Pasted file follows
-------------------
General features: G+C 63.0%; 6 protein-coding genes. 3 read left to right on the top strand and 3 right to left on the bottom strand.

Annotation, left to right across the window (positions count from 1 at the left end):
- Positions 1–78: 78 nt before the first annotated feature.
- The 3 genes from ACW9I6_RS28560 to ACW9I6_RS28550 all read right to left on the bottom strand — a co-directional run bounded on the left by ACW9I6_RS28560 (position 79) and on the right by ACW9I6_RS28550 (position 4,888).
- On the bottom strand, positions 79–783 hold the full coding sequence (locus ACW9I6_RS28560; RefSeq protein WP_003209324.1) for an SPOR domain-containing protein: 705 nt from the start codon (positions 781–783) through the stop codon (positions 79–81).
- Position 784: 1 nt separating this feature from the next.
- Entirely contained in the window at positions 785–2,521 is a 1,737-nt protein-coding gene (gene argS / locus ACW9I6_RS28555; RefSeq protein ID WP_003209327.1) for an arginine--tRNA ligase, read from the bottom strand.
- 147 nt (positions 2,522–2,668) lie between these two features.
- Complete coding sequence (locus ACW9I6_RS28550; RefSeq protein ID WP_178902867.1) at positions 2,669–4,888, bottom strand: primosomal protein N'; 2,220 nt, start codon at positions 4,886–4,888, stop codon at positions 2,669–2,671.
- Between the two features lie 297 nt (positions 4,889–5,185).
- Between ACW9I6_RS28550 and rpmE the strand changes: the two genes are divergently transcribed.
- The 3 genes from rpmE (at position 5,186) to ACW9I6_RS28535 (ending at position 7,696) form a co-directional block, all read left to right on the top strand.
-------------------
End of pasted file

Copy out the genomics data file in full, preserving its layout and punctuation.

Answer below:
General features: G+C 63.0%; 6 protein-coding genes. 3 read left to right on the top strand and 3 right to left on the bottom strand.

Annotation, left to right across the window (positions count from 1 at the left end):
- Positions 1–78: 78 nt before the first annotated feature.
- The 3 genes from ACW9I6_RS28560 to ACW9I6_RS28550 all read right to left on the bottom strand — a co-directional run bounded on the left by ACW9I6_RS28560 (position 79) and on the right by ACW9I6_RS28550 (position 4,888).
- On the bottom strand, positions 79–783 hold the full coding sequence (locus ACW9I6_RS28560; RefSeq protein WP_003209324.1) for an SPOR domain-containing protein: 705 nt from the start codon (positions 781–783) through the stop codon (positions 79–81).
- Position 784: 1 nt separating this feature from the next.
- Entirely contained in the window at positions 785–2,521 is a 1,737-nt protein-coding gene (gene argS / locus ACW9I6_RS28555; RefSeq protein ID WP_003209327.1) for an arginine--tRNA ligase, read from the bottom strand.
- 147 nt (positions 2,522–2,668) lie between these two features.
- Complete coding sequence (locus ACW9I6_RS28550; RefSeq protein ID WP_178902867.1) at positions 2,669–4,888, bottom strand: primosomal protein N'; 2,220 nt, start codon at positions 4,886–4,888, stop codon at positions 2,669–2,671.
- Between the two features lie 297 nt (positions 4,889–5,185).
- Between ACW9I6_RS28550 and rpmE the strand changes: the two genes are divergently transcribed.
- The 3 genes from rpmE (at position 5,186) to ACW9I6_RS28535 (ending at position 7,696) form a co-directional block, all read left to right on the top strand.